As traditionally, and—I think—correctly understood, the purpose of socialism may be defined as follows:
“That the government, democratically responsible to the electorate, should assume ownership of the ‘commanding heights’ of the economy and, in association with subsidiary agencies of a democratic character, take effective control of the economy as a whole; that it should use the power thus obtained (a) to ensure a rapid development of total productivity in accordance with certain centrally-decided priorities, (b) to redistribute both income and leisure in favour of the ‘under-privileged’ and (c) to place greater emphasis than is possible in a society where the main criterion of economic decision is private profit on the provision of communal facilities designed to raise the general level of material and cultural well-being.”
The adaptation of these principles to mid-twentieth century conditions can be either of two kinds: (1) adaptation to the needs of our time; (2) adaptation to the views, existing or predicted, of the electorate. These two kinds of adaptation do not necessarily coincide. In fact, their coincidence is now becoming not more but less close.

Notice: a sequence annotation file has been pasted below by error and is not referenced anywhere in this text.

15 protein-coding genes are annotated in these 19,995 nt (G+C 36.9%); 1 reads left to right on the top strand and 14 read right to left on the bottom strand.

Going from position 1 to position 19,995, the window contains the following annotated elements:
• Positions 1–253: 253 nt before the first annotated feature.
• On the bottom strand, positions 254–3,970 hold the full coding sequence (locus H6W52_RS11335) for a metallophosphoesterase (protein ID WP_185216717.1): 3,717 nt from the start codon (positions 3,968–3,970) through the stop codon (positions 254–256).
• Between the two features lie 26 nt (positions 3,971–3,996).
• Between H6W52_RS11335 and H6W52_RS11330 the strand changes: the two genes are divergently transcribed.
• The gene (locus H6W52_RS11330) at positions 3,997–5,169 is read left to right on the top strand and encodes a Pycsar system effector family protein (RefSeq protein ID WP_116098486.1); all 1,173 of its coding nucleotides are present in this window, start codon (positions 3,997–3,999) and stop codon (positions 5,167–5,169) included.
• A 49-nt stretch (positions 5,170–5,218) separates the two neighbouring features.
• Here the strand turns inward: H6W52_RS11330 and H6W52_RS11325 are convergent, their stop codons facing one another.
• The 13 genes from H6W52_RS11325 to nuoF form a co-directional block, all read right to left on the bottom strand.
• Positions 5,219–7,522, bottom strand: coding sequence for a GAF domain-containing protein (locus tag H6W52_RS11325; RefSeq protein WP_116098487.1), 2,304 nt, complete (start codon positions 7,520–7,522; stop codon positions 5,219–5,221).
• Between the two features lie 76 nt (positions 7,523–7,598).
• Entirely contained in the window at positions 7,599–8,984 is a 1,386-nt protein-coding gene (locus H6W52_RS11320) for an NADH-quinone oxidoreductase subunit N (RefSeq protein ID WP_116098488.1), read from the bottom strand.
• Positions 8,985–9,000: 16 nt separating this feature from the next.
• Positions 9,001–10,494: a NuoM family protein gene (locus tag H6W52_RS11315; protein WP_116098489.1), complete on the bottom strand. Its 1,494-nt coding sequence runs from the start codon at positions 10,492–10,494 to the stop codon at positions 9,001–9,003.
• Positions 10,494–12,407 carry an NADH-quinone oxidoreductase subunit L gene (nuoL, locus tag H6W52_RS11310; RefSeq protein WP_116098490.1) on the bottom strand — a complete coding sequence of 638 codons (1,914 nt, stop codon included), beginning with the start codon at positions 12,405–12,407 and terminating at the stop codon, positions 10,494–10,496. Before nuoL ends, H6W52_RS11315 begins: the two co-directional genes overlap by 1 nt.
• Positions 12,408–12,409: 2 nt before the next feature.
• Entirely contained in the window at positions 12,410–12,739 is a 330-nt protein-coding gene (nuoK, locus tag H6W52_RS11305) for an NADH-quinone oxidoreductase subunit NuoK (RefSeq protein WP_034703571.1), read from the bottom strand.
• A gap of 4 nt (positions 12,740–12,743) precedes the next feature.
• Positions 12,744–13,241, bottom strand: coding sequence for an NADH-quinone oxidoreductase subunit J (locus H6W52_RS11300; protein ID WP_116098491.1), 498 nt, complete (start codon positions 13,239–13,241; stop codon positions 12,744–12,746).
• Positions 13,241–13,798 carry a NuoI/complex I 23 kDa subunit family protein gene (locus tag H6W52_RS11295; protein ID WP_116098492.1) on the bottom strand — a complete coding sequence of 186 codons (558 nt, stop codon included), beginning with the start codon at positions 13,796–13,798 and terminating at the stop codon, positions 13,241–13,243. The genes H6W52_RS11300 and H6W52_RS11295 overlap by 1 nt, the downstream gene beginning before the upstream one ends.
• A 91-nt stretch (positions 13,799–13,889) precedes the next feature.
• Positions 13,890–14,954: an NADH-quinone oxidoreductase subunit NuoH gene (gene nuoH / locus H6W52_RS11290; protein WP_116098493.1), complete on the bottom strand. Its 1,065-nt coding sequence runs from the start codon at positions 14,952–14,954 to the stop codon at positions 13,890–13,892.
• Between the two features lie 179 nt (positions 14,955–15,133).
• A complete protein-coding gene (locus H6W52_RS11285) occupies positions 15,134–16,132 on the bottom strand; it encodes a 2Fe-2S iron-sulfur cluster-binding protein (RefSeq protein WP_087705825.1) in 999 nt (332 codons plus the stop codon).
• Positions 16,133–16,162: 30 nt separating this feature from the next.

Up to quite recently there was at least no glaring contradiction between vigorous campaigning for Socialism, as thus defined, and the winning of electoral victories. Today, as a result of the very real achievements of “welfare capitalism”, that contradiction is obvious. Ultimately, people judge political policies and programmes on the basis of experience, and to an ever-increasing extent the significant and politically-decisive experience is of the prosperous fifties, not of the hungry thirties. Where comparisons are consciously made, they are between the free flow of consumer goods characteristic of the recent period of Tory rule and the “restrictionism” characteristic of the immediate post-war years when Labour was in office. Both, of course, were periods of almost-full employment, but the first was one of full employment plus rationing, the second one of full employment plus hire-purchase.
This is not to suggest that satisfaction with the record of “welfare capitalism” is almost universal. Clearly, there are many groups of people, such as old age pensioners and families on the waiting list for municipal housing, who have the most obvious reasons for dissatisfaction. The so-called consumer revolution, moreover, cannot develop its full ideological impact in areas where unemployment is well above the national average. Marginal dissatisfactions, however, are a very poor bag of electoral assets.